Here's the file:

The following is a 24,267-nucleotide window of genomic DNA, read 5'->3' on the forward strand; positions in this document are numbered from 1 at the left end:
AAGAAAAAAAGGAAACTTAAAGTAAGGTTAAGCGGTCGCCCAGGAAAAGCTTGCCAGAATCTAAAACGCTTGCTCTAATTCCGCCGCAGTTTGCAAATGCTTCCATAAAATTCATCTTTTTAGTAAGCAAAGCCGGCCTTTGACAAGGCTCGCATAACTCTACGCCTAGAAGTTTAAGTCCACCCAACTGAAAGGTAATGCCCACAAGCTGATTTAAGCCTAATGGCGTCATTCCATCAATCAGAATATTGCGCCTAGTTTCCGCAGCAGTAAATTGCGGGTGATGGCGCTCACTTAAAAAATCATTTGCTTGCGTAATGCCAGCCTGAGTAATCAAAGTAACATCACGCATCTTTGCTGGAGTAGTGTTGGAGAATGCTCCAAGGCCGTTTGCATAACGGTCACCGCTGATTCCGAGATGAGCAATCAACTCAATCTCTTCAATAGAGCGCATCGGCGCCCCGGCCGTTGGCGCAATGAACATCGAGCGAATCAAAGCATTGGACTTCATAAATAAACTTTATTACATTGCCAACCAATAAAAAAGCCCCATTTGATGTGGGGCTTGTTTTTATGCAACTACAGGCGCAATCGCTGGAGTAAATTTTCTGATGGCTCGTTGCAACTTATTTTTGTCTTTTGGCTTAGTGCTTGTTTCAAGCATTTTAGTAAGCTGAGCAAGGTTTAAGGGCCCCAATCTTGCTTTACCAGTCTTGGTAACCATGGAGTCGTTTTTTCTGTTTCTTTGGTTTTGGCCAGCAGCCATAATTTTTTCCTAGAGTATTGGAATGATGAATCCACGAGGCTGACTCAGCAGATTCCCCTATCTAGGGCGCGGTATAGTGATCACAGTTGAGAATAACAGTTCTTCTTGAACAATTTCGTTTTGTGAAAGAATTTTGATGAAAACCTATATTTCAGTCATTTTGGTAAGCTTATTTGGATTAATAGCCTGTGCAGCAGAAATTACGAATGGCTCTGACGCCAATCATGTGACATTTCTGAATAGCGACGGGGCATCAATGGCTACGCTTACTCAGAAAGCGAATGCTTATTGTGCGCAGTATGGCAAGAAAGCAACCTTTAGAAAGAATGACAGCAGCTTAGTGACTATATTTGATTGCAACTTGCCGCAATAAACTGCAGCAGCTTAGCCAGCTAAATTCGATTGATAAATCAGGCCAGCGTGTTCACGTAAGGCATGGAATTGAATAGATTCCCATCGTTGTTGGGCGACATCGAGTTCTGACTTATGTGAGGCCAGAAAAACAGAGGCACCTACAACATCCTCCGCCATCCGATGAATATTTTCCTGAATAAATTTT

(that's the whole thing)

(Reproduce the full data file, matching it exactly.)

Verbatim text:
The following is a 24,267-nucleotide window of genomic DNA, read 5'->3' on the forward strand; positions in this document are numbered from 1 at the left end:
AAGAAAAAAAGGAAACTTAAAGTAAGGTTAAGCGGTCGCCCAGGAAAAGCTTGCCAGAATCTAAAACGCTTGCTCTAATTCCGCCGCAGTTTGCAAATGCTTCCATAAAATTCATCTTTTTAGTAAGCAAAGCCGGCCTTTGACAAGGCTCGCATAACTCTACGCCTAGAAGTTTAAGTCCACCCAACTGAAAGGTAATGCCCACAAGCTGATTTAAGCCTAATGGCGTCATTCCATCAATCAGAATATTGCGCCTAGTTTCCGCAGCAGTAAATTGCGGGTGATGGCGCTCACTTAAAAAATCATTTGCTTGCGTAATGCCAGCCTGAGTAATCAAAGTAACATCACGCATCTTTGCTGGAGTAGTGTTGGAGAATGCTCCAAGGCCGTTTGCATAACGGTCACCGCTGATTCCGAGATGAGCAATCAACTCAATCTCTTCAATAGAGCGCATCGGCGCCCCGGCCGTTGGCGCAATGAACATCGAGCGAATCAAAGCATTGGACTTCATAAATAAACTTTATTACATTGCCAACCAATAAAAAAGCCCCATTTGATGTGGGGCTTGTTTTTATGCAACTACAGGCGCAATCGCTGGAGTAAATTTTCTGATGGCTCGTTGCAACTTATTTTTGTCTTTTGGCTTAGTGCTTGTTTCAAGCATTTTAGTAAGCTGAGCAAGGTTTAAGGGCCCCAATCTTGCTTTACCAGTCTTGGTAACCATGGAGTCGTTTTTTCTGTTTCTTTGGTTTTGGCCAGCAGCCATAATTTTTTCCTAGAGTATTGGAATGATGAATCCACGAGGCTGACTCAGCAGATTCCCCTATCTAGGGCGCGGTATAGTGATCACAGTTGAGAATAACAGTTCTTCTTGAACAATTTCGTTTTGTGAAAGAATTTTGATGAAAACCTATATTTCAGTCATTTTGGTAAGCTTATTTGGATTAATAGCCTGTGCAGCAGAAATTACGAATGGCTCTGACGCCAATCATGTGACATTTCTGAATAGCGACGGGGCATCAATGGCTACGCTTACTCAGAAAGCGAATGCTTATTGTGCGCAGTATGGCAAGAAAGCAACCTTTAGAAAGAATGACAGCAGCTTAGTGACTATATTTGATTGCAACTTGCCGCAATAAACTGCAGCAGCTTAGCCAGCTAAATTCGATTGATAAATCAGGCCAGCGTGTTCACGTAAGGCATGGAATTGAATAGATTCCCATCGTTGTTGGGCGACATCGAGTTCTGACTTATGTGAGGCCAGAAAAACAGAGGCACCTACAACATCCTCCGCCATCCGATGAATATTTTCCTGAATAAATTTT